BYU let Dawson Baker slip through the cracks the first time. Now, the UC Irvine transfer will be a leader on the Cougars’ first Big 12 team

The three-year starter at Irvine will have two years of eligibility to usher BYU into a new era.

UC Irvine's Dawson Baker keeps the ball from UC Santa Barbara's Jaquori McLaughlin (3) during the first half of an NCAA college basketball game for the championship of the Big West Conference men's tournament Saturday, March 13, 2021, in Las Vegas. (AP Photo/Ronda Churchill)

Dawson Baker can’t remember the exact details, but he definitely knows it happened.

Back in 2018, when he was coming out of high school, he was being recruited by BYU. Dave Rose was the head coach at the time and some of Rose’s assistants were expressing interest in him. Baker was a member of The Church of Jesus Christ of Latter-day Saints and a two-time all-state selection in California; the marriage between school and player seemed natural.

But then Rose’s staff had some shakeups. Some assistants moved to Utah Valley, to join current BYU coach Mark Pope’s staff there. Others moved on to Utah State. The main recruiters of Baker were suddenly gone at the most critical time.

“I guess I kind of got lost in translation. So I think that kind of hurt me in recruiting a little bit,” Baker said. “One of [Rose’s] assistants reached out when I was a freshman and it kind of just fizzled out a little bit throughout high school.”

Nearly six years later, though, Baker is no longer the player who fell through the cracks. He is coming to BYU as a transfer, immediately tasked with being a leader in the program’s inaugural Big 12 campaign.

If last time BYU missed on Baker, this time BYU assistant coach Cody Fueger made sure to reach out to the UC Irvine guard the first day he was in the NCAA Transfer Portal. BYU needed shooting and experience. Baker had both.

In three years at Irvine, he played in 79 games and had a true shooting percentage of over 50% each year. He was the Big West freshman of the year in 2021 and then an all-conference player last year. He played in almost 70% of the minutes and led the Anteaters in scoring.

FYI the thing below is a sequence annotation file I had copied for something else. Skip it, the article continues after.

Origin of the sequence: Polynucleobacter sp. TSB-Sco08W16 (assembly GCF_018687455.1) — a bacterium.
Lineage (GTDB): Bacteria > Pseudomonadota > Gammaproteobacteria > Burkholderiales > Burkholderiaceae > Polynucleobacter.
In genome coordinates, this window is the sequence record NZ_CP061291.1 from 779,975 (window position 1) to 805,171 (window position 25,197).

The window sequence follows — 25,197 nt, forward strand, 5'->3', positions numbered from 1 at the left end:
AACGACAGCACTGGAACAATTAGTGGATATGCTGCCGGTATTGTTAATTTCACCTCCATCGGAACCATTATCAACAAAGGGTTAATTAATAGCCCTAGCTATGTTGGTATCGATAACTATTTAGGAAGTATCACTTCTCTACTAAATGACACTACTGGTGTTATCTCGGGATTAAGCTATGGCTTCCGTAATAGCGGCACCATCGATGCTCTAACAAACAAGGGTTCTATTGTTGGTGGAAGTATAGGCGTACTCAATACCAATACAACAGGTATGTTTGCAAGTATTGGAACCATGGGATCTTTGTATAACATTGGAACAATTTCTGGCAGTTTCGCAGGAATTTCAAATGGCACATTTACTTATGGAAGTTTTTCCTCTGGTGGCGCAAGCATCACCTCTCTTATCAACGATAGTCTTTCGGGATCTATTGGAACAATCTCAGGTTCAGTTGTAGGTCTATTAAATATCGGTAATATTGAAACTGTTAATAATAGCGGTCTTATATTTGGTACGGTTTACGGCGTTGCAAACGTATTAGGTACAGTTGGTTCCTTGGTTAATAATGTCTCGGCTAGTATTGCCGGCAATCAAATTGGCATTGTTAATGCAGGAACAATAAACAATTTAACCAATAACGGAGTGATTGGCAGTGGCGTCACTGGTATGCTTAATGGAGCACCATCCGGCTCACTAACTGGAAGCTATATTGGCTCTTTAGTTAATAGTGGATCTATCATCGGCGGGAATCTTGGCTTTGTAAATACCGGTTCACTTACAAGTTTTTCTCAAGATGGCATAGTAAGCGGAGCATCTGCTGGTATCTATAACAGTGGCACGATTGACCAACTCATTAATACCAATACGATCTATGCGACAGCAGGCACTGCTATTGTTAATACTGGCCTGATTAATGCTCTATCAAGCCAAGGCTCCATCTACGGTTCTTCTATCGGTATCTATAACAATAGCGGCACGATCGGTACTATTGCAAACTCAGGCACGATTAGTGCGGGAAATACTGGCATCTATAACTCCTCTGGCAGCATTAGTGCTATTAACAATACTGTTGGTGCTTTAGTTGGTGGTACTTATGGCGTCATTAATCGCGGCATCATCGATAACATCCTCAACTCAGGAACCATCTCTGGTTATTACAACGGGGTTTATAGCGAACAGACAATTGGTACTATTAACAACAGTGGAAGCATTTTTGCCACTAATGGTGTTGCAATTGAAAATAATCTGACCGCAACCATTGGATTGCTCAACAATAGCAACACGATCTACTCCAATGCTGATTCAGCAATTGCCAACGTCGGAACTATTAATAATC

And BYU moved quickly to show its seriousness — not a repeat of last time. Within two weeks, BYU hosted Baker on campus for a three-day visit from Wednesday to Friday last week.

Driving around Provo in the car with Pope, the head coach explained how BYU was going into the Big 12 with a guard line of Dallin Hall, Richie Saunders and Trey Stewart. All are underclassmen. While they are the core for the future, BYU needed to add somebody older to make it through a Big 12 schedule.

More than that, it needed a proven scoring guard. The team finished 183rd in 3-point shooting percentage last year. Its offense ranked outside the top 80. Pope said Baker was a necessity for BYU, not just an added piece.

“They see me as a veteran guy,” Baker said. “They have a pretty young team. I’m going to come as a guy that’s probably played the most minutes in college basketball, and probably the one who has scored the most points.

“So they’re expecting that proven, veteran leadership to kind of take root on this team and lead us through the Big 12. That’s a big task, but they definitely saw my ability to consistently score and consistently do the things they’re looking for. That’s being able to shoot it, make a play when I have to and get wherever I want on the court with a dribble.”

Before Pope outlined the fit in the car, Baker had a sense of where he stood on the court. Prior to entering the transfer portal, Baker made a list of four schools he thought would need him and he wanted to play for: BYU, Utah, Utah State and Boise State. Ultimately, over 20 schools would reach out, including several Pac-12 schools and other Big 12 schools. Oklahoma came calling.

But for Baker, it was about deciding between those four schools — and it would come down to a culture fit. That is what he was mostly looking for on his visit.

So on one of the nights, Pope hosted a gathering at his house with the entire staff and the current roster. Baker got to see how his personality would mesh.

“That’s the biggest thing in this business is really getting to know the coaches and the people you’re going to be associated with,” Baker said. “Because you’re gonna be with those people a lot.”

Ultimately, Baker’s choice came down to Utah State and BYU. He chose the Cougars.

And now the task of leading this team into the Big 12 sits in front of him. He says the Big 12 is partly the reason he went with BYU. He wanted a place he could prove himself, at a school that is also trying to prove itself on a bigger stage.

The added irony, though, will be one of those teams that originally doubted him was BYU. Now, he will be one of its top guards.

“BYU just seemed like a fit where it just resembled my whole career,” Baker said. “Having to prove myself over and over again and being the underdog. It’s kind of been the story of my basketball career. Then BYU’s going into Big 12 and I thought it’d be a fun challenge. Why not just swing for the fences and go on a team that’s also hungry to shock the world a little bit, too.”